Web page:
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341 Responses to “Full Steam Ahead”

  1. Type III Jamming Personality Disorder Says:

    I’d love new age but expect sweet Jane and probably RnR

  2. vapebraham Says:

    cool it down

  3. voopa Says:

    RnR set ONE opener

    Oh! Sweet Nuthin’-> RnR Reprise > Tweezer Reprise encore

  4. MiA Says:

    Yeah, I’m not the biggest Lou Reed fan. Really surprised he got a liver transplant with his history of basically being a heroin and drug addict.

  5. DaNcInG fOoL Says:

    Not the biggest Lou reed fan? He’s only one of the top ten most influential people in modern music.

  6. little umbrellas Says:

    White Light White Heat!

    Legit Paug indeed!

    -Waves Carini Drowned Light-

    “richard groove holmes, dr. lonnie smith, arthur neville, and robert walters,” john patton, jimmy smith, john medeski, larry young, merl saunders, brent, melvin seals, greg allman, keith emerson, steve winwood, billy preston, booker t., Ron “Pigpen” McKernan, …..

    enjoyed your list @ Vape, wanted to keep the flow.
    Massive Page love this tour. Piano, Clav, Organ, Rhodes!, Synths, Talk Box

    Chi Piper: Talk Box!

  7. William H. Bonney Says:

    Crosby and lesh stilling running around thx to the mayo clinic. Membership has its privileges.

  8. MiA Says:

    Well those “top 10” lists are arbitrary at best. Fuck, Mutt Lange is more influential. Don’t worry about telling me how brilliant Lou Reed was. I’ve heard everything he’s done. Just … Meh to me.

    He is well loved amount the real stoner fucks though. Just think it’s ok. 2 chords is pushing it, three is jazz.

    I’m too into composition to be so simplistic. Same reason never dug the song heroin.

  9. MiA Says:


  10. little umbrellas Says:

    F7/F# You’re over the hill right now
    Esus4 And you’re looking for love

    these two chords! so nice.
    from the Loaded version of New Age but not on the other later version with different lyrics.

  11. DaNcInG fOoL Says:


  12. MrCompletely Says:

    I’m with @mia mostly. I respect Lou Reed and everyone’s love for his music but very little of it has ever done anything for me personally. But that’s ok.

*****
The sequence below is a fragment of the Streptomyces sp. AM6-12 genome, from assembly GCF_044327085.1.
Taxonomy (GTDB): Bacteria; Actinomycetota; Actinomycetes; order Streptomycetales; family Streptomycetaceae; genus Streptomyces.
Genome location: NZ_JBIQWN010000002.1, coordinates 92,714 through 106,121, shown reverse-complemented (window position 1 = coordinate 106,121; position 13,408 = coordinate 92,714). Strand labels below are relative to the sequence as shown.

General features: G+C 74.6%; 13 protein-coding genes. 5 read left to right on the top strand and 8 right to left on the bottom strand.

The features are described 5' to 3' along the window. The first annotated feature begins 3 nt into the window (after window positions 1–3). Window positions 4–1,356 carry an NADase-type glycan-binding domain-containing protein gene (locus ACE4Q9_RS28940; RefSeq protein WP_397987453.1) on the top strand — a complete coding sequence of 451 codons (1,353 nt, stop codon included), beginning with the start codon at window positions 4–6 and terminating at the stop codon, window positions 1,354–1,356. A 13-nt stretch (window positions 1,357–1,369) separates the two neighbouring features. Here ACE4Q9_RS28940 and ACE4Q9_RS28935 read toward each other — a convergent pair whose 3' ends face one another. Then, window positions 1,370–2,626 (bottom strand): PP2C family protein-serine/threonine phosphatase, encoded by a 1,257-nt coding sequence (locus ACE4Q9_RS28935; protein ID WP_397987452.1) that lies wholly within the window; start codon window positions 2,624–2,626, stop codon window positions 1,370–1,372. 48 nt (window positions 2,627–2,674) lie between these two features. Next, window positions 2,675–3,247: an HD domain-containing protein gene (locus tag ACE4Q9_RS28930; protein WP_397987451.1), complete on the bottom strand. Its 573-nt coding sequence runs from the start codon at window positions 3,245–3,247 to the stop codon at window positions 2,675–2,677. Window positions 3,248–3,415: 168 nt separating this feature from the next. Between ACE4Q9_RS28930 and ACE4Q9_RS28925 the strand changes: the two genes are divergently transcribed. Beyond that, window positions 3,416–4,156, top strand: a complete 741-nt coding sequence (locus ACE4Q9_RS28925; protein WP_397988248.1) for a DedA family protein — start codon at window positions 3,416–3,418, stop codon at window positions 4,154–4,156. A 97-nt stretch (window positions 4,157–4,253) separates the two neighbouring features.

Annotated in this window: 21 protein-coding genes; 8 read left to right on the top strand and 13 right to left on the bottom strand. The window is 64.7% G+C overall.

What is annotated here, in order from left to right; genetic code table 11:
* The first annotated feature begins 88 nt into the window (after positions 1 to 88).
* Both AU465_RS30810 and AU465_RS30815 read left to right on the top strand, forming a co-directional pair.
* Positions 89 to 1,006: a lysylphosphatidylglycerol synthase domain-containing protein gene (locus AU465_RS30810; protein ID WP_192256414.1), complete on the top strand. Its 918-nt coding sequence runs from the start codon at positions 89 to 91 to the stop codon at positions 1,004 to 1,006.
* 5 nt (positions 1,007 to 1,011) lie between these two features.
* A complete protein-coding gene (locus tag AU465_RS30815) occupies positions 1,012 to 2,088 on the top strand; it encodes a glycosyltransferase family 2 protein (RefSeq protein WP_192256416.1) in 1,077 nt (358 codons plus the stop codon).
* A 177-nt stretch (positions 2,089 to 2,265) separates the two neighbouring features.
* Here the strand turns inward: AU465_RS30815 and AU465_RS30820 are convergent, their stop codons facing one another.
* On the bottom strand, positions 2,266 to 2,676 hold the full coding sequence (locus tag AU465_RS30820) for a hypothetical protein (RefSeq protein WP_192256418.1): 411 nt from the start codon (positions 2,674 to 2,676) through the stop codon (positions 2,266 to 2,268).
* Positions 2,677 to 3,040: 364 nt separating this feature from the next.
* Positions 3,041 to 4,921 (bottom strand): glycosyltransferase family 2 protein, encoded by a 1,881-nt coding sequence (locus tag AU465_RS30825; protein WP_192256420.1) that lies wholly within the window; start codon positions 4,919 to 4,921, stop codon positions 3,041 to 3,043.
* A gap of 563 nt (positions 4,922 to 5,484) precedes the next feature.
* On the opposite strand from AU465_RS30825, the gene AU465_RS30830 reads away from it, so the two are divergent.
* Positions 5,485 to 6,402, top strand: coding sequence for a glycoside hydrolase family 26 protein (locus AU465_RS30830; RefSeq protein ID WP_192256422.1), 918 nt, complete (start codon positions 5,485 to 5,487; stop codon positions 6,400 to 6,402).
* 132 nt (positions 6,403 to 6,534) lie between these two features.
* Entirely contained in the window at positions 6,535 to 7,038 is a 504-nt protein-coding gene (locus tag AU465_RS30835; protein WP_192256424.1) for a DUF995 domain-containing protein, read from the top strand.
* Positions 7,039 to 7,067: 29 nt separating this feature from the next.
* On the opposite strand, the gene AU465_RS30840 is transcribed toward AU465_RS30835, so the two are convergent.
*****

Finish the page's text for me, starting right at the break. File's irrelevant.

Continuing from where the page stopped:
13. MrCompletely Says:

    I do think his hyper jaded anti romanticism was desperately needed in music. He called bullshit on a lot of bullshit things so that’s the basis of my respect for him

  14. little umbrellas Says:

    took me a while to get it. but a very brilliant song writer. not just simplistic, very unique sense of melody. haven’t been listening to much and usually don’t. but I’ll go on a little VU kick for a bit.

    Oi MrC. member what yous sayin about Waves in terms of having both quality in lyrics and jam? Maybe also Light is in that standing.

  15. MiA Says:

    100% agree with C. Great change up to rock music hitting the world in 1970 and represented grungy 1970 NYC like no other. VU are an amazing band, but post ’70-’71 didn’t really feel like he added much. That’s 40 years after his “explosion” of greatness.

    But he did write about a lot of stuff that was verboten previously. Broke new ground.

  16. sumodie Says:

    Pretty sure it’s illegal or at least unethical for the healthcare industry to discriminatebased on one’s past behavioral choices

    Tho for transplants and the like they will assess the likelihood of one making healthy choices in the future, the results of which could prevent / delay receiving a transplant

  17. sumodie Says:

    Huge VU

    Never followed Reed’s solo career beyond the classic greatest hits

  18. MrCompletely Says:

    @um, sure, but I think Waves is a better lyric. Light is good but has cheesy elements to it.

    Here is my positive Lou Reed memorial contribution. Turn this one up loud.


  19. MrCompletely Says:

    also he was rich as fuck. rich people get transplants. period.

  20. MiA Says:

    Pretty sure it’s illegal or at least unethical for the healthcare industry to discriminate based on one’s past behavioral choices

    It is not illegal. Not unethical. If a doctor things you have hepatitis from drug use, likely to abuse alcohol, or drugs, they may be reluctant.


  21. sumodie Says:

    Yup, ability to pay helps immensely in healthcare

    Being well known & white also useful

  22. little umbrellas Says:

    he kind of represents a different trajectory in music for me.
    Do you guys like Sonic Youth, the Pixies, the Breeders… have a feeling these guys related to Lou more than say Jerry…

    alternative, grunge beginnings perhaps.

  23. little umbrellas Says:

    yeah, i could see how Waves is more subtle in it’s depictions and incites.

  24. Snow Says:

    Dcu2 dl code anybody? 🙂

  25. P.S.H.S Says:

    Isn’t joe Walsh on liver #3?